While Drake and company filed out, I hung back to catch up with 2 Chainz. Worried about the crowd spotting him, the 6-foot-5 rapper darted up the famous Rocky steps and hid behind a pillar until Drake segued into “No Lie.” The crowd went bananas as Tity Boi took the stage, performing his verse then his hit “Spend It” before heading immediately back on the road to make a D.C. performance later that night.
Drake proclaimed, “Now THAT’S how you bring out 2 Chainz!,” referencing the technical difficulties that left 2 Chainz with a faulty mic for his “Mercy” performance the night before.
As Drake finished the rest of his set, I looked out over the crowd of thousands–of all ages, races, socioeconomic backgrounds–and recalled a conversation I’d had earlier in the day with a friend of Jay’s. The corporate attorney brought his two sons to Philly because they’re all fans of the music. When I told him my favorite song was “Juicy,” the 40-something Long Island native expertly rapped all the lyrics then shared with me his philosophy on life. “I’m just a regular guy. I worked hard and I do well for myself. I feel very fortunate that I’m able to do the things I do, so I know I have a responsibility to give back.”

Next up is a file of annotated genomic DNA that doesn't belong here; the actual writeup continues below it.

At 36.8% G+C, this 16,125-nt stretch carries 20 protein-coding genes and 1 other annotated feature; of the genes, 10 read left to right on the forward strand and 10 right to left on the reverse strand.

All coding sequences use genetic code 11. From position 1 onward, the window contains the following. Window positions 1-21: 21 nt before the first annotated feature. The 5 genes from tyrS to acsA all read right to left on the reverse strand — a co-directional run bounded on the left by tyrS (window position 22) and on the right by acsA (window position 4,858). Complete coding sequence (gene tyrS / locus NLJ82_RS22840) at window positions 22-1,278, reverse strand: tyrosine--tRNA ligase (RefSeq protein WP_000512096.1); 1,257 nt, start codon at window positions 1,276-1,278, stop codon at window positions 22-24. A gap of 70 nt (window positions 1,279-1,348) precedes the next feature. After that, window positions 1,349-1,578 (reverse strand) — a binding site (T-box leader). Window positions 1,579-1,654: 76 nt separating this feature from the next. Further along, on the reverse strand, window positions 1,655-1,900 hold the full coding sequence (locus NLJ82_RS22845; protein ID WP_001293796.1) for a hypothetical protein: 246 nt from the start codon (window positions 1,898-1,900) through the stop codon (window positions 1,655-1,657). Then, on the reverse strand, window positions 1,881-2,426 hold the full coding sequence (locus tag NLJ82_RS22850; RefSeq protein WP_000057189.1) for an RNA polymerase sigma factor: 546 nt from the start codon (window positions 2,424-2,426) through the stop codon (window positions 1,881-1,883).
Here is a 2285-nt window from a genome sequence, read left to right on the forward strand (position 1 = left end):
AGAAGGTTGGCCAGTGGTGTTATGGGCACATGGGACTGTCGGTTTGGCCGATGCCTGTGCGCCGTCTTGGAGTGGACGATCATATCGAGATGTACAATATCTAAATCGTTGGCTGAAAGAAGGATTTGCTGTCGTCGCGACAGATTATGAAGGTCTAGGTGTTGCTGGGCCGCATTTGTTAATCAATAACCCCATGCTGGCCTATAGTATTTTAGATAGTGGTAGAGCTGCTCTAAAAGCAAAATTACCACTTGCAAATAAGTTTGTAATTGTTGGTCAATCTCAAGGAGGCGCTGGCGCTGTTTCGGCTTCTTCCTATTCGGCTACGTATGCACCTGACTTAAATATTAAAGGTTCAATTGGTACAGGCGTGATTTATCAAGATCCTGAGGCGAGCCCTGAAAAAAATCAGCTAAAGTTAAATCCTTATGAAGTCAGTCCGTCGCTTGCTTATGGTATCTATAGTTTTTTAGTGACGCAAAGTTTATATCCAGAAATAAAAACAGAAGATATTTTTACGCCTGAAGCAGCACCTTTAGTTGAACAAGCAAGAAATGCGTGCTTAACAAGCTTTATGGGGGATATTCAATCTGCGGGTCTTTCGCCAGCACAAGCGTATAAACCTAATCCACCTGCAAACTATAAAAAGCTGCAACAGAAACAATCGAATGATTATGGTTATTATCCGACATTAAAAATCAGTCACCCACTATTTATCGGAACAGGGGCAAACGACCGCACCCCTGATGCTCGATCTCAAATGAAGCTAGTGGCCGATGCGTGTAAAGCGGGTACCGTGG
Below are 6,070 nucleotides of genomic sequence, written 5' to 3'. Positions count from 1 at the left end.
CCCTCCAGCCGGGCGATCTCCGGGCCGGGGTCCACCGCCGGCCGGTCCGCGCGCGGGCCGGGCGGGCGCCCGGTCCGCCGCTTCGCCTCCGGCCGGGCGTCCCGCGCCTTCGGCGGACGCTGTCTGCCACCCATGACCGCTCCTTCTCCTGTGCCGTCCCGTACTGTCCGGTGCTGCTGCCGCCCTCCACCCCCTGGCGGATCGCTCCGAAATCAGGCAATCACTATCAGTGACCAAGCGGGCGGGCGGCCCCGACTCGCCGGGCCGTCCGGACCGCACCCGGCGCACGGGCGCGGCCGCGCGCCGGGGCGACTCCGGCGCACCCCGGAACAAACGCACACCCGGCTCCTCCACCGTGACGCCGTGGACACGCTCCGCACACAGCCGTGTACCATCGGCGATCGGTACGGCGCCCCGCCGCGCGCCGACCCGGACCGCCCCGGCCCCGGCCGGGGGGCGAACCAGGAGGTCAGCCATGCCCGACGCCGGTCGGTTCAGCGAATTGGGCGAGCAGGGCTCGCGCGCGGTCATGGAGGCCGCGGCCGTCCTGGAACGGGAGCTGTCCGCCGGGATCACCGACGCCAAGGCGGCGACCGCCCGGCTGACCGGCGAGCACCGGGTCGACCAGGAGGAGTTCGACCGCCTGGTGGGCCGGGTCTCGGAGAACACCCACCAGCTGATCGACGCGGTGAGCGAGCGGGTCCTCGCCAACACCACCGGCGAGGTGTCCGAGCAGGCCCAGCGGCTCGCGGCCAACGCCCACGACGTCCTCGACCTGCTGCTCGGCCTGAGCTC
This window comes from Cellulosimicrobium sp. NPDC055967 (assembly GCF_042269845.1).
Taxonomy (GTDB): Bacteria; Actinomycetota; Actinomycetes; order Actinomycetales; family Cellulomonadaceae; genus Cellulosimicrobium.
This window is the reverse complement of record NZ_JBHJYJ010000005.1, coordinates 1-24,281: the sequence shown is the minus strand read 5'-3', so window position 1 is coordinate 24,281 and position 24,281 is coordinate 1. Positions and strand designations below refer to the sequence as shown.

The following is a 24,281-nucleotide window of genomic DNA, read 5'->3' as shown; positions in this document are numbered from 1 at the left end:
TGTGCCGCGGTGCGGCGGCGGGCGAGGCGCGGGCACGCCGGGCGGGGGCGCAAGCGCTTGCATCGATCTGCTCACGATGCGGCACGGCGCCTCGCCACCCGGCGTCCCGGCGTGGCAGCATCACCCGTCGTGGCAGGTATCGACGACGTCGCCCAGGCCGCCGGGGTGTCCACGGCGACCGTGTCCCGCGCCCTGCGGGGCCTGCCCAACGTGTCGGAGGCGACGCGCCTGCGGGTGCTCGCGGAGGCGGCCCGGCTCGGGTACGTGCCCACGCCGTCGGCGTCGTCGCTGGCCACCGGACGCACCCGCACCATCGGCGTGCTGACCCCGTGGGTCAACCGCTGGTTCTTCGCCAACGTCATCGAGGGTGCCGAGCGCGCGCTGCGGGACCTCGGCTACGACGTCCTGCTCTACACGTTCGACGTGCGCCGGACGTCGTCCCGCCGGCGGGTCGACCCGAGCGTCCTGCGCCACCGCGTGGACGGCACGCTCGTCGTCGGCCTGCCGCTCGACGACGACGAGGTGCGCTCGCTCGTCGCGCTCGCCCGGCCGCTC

Instantly, “Made In America” came back to me. By all stretches of the imagination, Shawn Carter isn’t supposed to be Jay-Z. He was supposed to be incarcerated or worse. Instead, he’s redefined what’s possible, not just for the hood, for everyone. It made me proud, of him, of Hip-Hop and of everyone who can continue to put aside personal stereotypes and just enjoy the music.
Frank put in best: Sweet Jesus, we made it in America.–JasFly (@JasFly)